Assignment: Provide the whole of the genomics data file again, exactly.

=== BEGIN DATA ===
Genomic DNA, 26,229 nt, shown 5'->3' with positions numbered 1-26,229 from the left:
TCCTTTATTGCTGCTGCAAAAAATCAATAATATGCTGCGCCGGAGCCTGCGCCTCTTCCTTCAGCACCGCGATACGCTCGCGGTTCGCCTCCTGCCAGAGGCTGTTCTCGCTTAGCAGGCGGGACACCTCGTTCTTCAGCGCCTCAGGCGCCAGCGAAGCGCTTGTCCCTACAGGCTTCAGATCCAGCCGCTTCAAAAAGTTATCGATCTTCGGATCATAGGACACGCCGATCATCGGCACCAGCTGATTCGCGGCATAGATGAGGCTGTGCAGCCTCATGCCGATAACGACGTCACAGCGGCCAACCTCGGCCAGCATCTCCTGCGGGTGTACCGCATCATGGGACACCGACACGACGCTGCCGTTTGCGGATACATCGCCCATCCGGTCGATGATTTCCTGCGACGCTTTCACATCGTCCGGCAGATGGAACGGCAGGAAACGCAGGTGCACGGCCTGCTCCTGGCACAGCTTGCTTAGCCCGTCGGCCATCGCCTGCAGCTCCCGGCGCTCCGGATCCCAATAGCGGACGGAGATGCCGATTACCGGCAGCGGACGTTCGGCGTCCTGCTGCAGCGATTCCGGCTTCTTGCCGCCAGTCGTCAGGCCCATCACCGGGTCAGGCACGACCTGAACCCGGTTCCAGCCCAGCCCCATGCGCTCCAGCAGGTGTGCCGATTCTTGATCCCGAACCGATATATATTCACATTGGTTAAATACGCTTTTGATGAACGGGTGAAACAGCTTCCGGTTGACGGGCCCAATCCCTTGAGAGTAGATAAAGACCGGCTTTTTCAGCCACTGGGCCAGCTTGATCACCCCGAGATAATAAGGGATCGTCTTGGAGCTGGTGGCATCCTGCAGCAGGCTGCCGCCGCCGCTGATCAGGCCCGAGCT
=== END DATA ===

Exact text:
Genomic DNA, 26,229 nt, shown 5'->3' with positions numbered 1-26,229 from the left:
TCCTTTATTGCTGCTGCAAAAAATCAATAATATGCTGCGCCGGAGCCTGCGCCTCTTCCTTCAGCACCGCGATACGCTCGCGGTTCGCCTCCTGCCAGAGGCTGTTCTCGCTTAGCAGGCGGGACACCTCGTTCTTCAGCGCCTCAGGCGCCAGCGAAGCGCTTGTCCCTACAGGCTTCAGATCCAGCCGCTTCAAAAAGTTATCGATCTTCGGATCATAGGACACGCCGATCATCGGCACCAGCTGATTCGCGGCATAGATGAGGCTGTGCAGCCTCATGCCGATAACGACGTCACAGCGGCCAACCTCGGCCAGCATCTCCTGCGGGTGTACCGCATCATGGGACACCGACACGACGCTGCCGTTTGCGGATACATCGCCCATCCGGTCGATGATTTCCTGCGACGCTTTCACATCGTCCGGCAGATGGAACGGCAGGAAACGCAGGTGCACGGCCTGCTCCTGGCACAGCTTGCTTAGCCCGTCGGCCATCGCCTGCAGCTCCCGGCGCTCCGGATCCCAATAGCGGACGGAGATGCCGATTACCGGCAGCGGACGTTCGGCGTCCTGCTGCAGCGATTCCGGCTTCTTGCCGCCAGTCGTCAGGCCCATCACCGGGTCAGGCACGACCTGAACCCGGTTCCAGCCCAGCCCCATGCGCTCCAGCAGGTGTGCCGATTCTTGATCCCGAACCGATATATATTCACATTGGTTAAATACGCTTTTGATGAACGGGTGAAACAGCTTCCGGTTGACGGGCCCAATCCCTTGAGAGTAGATAAAGACCGGCTTTTTCAGCCACTGGGCCAGCTTGATCACCCCGAGATAATAAGGGATCGTCTTGGAGCTGGTGGCATCCTGCAGCAGGCTGCCGCCGCCGCTGATCAGGCCCGAGCT